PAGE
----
Vaginal patency and puberty.
Patency onset was defined as the first of 2 consecutive weeks in which the vagina was patent. The first such onset for each animal was defined to be the date of puberty. The transition from a closed to a patent vagina is not abrupt, so this approach ensured that a single isolated occurrence of an open vagina, that may have been borderline, did not define puberty. As a methods check, data were analyzed with a less conservative measure, in which puberty was defined by the first time the vagina was patent. Puberty date differed in 28 out of 122 responders when comparing the more- and less-restrictive definitions; differences were evenly distributed among all cohorts. In only 11 hamsters did it cause reassignment from the delayed- to the early-puberty groups as defined in the results (1 hamster each in cohorts −4, −2, and +8; 2 hamsters in cohorts +4 and +6; and 4 hamsters in cohort +12). Our conclusions were unaffected by this reanalysis. In the results, we note a single, specific test whose significance was affected by our choice of puberty definition.
Reproductive quiescence was defined as ≥5 consecutive weeks of continuous vaginal closure. The beginning of the winter interval of vaginal closure was defined as the first of these five closed observations.
In one hamster's reproductive quiescence, there were two isolated patent vagina observations preceded by 7 wk and followed by 15 wk of vaginal closure. These two observations were discounted in favor of a later second vaginal opening that accompanied a spring body weight increase. In eight hamsters that had previously experienced puberty, spring patency onset was defined by a single patent observation on the last week of data collection (week 41). One more hamster had only a single questionable patent score in the last week of observation. These last nine hamsters all had striking body weight increases that confirmed the onset of the spring phenotype, so all nine were included for analysis with vaginal opening set at week 41.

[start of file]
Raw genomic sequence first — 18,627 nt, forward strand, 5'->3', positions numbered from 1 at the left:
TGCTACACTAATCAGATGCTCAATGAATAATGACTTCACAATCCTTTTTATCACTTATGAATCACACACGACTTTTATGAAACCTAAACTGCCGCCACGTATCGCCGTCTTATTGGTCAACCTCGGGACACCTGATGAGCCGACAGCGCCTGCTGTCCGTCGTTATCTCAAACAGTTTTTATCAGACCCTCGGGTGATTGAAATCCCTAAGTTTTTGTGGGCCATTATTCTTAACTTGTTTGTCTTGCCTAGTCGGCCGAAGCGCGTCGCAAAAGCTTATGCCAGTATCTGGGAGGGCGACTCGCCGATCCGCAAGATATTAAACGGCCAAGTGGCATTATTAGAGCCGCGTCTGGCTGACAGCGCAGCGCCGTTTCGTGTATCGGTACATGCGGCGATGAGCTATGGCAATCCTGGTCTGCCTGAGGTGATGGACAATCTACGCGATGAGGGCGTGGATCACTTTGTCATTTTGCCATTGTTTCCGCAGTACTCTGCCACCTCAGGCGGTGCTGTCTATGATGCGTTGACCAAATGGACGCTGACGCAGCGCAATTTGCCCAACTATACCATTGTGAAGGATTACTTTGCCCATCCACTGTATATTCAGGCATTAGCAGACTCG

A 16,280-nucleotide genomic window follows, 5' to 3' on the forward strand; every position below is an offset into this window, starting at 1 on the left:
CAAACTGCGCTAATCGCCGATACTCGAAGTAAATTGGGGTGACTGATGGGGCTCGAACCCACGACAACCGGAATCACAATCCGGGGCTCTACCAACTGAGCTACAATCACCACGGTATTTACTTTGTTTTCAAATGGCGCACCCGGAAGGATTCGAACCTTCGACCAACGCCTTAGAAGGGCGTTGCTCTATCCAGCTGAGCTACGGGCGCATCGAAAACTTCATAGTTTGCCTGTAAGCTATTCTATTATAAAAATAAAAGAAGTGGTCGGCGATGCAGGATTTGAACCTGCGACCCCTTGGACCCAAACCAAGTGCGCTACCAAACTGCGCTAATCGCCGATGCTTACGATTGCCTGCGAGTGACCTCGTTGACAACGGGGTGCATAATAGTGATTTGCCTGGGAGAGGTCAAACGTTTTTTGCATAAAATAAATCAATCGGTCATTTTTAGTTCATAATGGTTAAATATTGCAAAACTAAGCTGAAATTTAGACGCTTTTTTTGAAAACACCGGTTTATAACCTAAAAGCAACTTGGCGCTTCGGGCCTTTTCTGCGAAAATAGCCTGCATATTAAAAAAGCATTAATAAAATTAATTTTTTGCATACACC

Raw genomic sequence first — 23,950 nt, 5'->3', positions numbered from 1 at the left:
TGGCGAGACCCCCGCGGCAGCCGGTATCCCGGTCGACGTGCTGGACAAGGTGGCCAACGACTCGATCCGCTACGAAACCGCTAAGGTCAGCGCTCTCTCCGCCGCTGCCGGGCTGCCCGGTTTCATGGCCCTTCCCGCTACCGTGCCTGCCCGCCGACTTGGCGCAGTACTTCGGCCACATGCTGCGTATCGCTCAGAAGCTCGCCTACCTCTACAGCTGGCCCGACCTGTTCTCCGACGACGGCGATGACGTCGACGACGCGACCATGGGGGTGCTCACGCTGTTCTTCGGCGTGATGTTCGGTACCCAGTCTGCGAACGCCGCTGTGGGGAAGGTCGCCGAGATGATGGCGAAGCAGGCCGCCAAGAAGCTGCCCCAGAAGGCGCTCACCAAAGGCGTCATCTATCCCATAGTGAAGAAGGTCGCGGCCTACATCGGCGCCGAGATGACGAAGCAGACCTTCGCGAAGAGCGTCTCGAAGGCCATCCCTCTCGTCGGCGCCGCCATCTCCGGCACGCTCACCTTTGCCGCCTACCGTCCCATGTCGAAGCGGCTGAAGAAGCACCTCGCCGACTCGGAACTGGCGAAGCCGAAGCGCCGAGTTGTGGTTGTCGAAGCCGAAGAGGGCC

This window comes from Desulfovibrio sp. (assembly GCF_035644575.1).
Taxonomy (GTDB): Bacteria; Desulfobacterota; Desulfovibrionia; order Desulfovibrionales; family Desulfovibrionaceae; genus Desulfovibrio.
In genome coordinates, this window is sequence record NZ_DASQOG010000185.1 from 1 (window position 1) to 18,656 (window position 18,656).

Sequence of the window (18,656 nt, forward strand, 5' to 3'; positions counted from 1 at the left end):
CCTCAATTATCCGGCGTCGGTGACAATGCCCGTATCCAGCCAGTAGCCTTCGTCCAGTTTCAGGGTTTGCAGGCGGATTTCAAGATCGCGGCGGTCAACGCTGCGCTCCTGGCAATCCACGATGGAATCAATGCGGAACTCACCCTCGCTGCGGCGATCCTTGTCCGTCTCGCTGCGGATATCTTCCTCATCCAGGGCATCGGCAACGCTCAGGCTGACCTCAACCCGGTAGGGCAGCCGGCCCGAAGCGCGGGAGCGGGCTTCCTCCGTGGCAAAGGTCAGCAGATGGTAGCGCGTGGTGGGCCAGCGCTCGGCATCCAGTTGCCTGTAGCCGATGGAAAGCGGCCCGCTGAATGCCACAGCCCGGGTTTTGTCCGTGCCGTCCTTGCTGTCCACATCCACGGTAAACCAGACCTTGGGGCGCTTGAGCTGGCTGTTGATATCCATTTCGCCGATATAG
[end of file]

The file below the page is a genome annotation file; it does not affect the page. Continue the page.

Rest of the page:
In three hamsters, the urethra was farther posterior than normal, preventing accurate determination of the time of vaginal patency. They were responders based on body weight and pelage, but have otherwise been removed from all patency analyses.
One-way ANOVA or Kruskal-Wallis tests were used where appropriate to test for cohort effects on the timing of developmental and seasonal events. Differences between hamsters with different puberty strategies were tested by Student's t-test or Mann-Whitney U-test. Repeated-measures ANOVA was used to analyze effects of time and time × factor interactions. All main effects of time in these growth curves (age or date) were significant and are not reported. Trends in body weight across cohorts at equal ages were tested with linear regressions. All of the above were calculated by using SPSS 13.0 (SPSS, Chicago, IL). Proportions were tested for significance with the χ2-test for independence (StatView 5.0, SAS Institute, Cary, NC). When multiple χ2-tests were performed in a single analysis, the level for significance was adjusted using the Bonferroni correction to minimize type 1 errors. Means ± SE are reported throughout. The significance level was set at P = 0.05.
To test the competing hypotheses of age vs. date synchronization of life history events, linear regressions were calculated for event date as a function of birth date (cohort) using StatView as described previously (5). A slope of 1 indicates a fixed interval between birth and the event date and thus establishes age synchrony. A slope of 0 indicates a fixed interval between the summer solstice and the event date, thereby indicating synchronization by day length or calendar date. We defined synchronization to be significant if the 95% confidence interval (CI) contained 1 or 0 (5). The competing hypotheses of age vs. date synchronization are not exhaustive, and we use proximity of the regression slopes to 1 or 0 as an index of the primacy of the respective mechanisms.
Of 162 hamsters, 23 were classified as nonresponders, and 10 more were considered indeterminate. The ratio of nonresponders to responders differed significantly among cohorts; 16/23 nonresponders belonged to the first three cohorts born by the summer solstice (omnibus χ2-test, P < 0.01, Table 1).
Body weight and patency over time.